Restaurant survey: Gozo restaurants doing better, Valletta restaurants struggle due to oversupply
Restaurants in Valletta surveyed by the Deloitte – MIA Restaurants Performance survey registered a loss in revenue trends of 1.6%, while restaurants in the sister island of Gozo registered an increase of 3.2%.
A total of 89 restaurants were surveyed for the survey: 17 from Valletta, 16 from the North, 12 from Sliema, 12 from St Julian’s, 11 from the central part of Malta, 11 from the South and 10 from Gozo.
Reasons for possible loss of revenue trends in the capital city of Malta could be attributed to the increase of restaurants setting up not being in line with an increase of people dining at the capital.
National Statistics Office data shows that for the second quarter of this year (April-June) there was a 7% increase in ferry-trips to Gozo, therefore the increase in revenue trends could be attributable to this.
On average, customers of the restaurants surveyed were made up of 53% locals and 47% tourists. On the employee mix, it was found that 66% were made up of locals and 34% foreigners.
Sticking with the overall results, it was found that 39% of the 89 restaurants surveyed registered an increase in revenue trends, 33% said there was a decline, while 28% found that there was no change.
The survey takes a snapshot of the restaurant situation between the months of April and September, traditionally a period of time with increased tourist activity.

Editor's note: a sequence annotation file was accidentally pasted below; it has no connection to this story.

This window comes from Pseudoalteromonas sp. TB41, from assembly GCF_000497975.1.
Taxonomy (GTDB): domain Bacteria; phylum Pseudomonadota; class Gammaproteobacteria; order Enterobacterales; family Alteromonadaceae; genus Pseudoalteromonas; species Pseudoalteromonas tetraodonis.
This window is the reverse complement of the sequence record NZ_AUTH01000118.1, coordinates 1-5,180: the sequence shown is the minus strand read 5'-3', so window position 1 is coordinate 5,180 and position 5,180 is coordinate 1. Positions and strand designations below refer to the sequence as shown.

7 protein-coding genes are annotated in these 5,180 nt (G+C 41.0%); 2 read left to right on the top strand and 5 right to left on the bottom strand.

Interestingly, the restaurants found that there was an overall cost increase of payrolls by 2.7%, slightly above inflation. David Bonnet, from the financial advisory team of Deloitte who also conducted the survey said that general feedback from restaurants was that there is a big challenge to find and retain quality staff. He said that because of this problem, restaurants have been forced to increase wages to entice people to work in the industry.
Out of the 12 restaurants surveyed in St Julian’s, six registered a 1.5% decrease in sales trends, five said there was no change and just one registered a marginal increase in sales trends – indicating that the St Julian’s region has not performed as well as in the past.
Sliema restaurants registered an overall marginal increase in sales trends of 0.8%. Three restaurants registered a slight loss, five found there was no change, three registered a marginal increase of 1.5% while one restaurant found an increase of sales trends of 6-10%.
Valletta, the region faring the worst hit, is the region with the most even customer split, 51% locals and 49% tourists. Two restaurants found a decrease in sales trends by a whopping 10%, two found no change, and five registered an increase between two and 10%.
When comparing the business sentiment between spring 2015/16 and spring 2014/15, 69% found no difference, 21% found an improvement and 10% believe they are worse off currently.
Out of those who believe that there is an improved business climate between this year and last, 18% came from the North, 13% from Valletta, 12% from St Julian’s, 12% from the Central area, 11% from the South and 11% from Gozo.
Closing off the conference, Malta Hotels and Restaurants Association President Tony Zahra said that when it comes to restaurants “we really need to up our game.”
He spoke of the different mix of tourists and their demands, as well as foreigners coming to Malta and opening up restaurants which syphon off business from the traditional Maltese restaurants.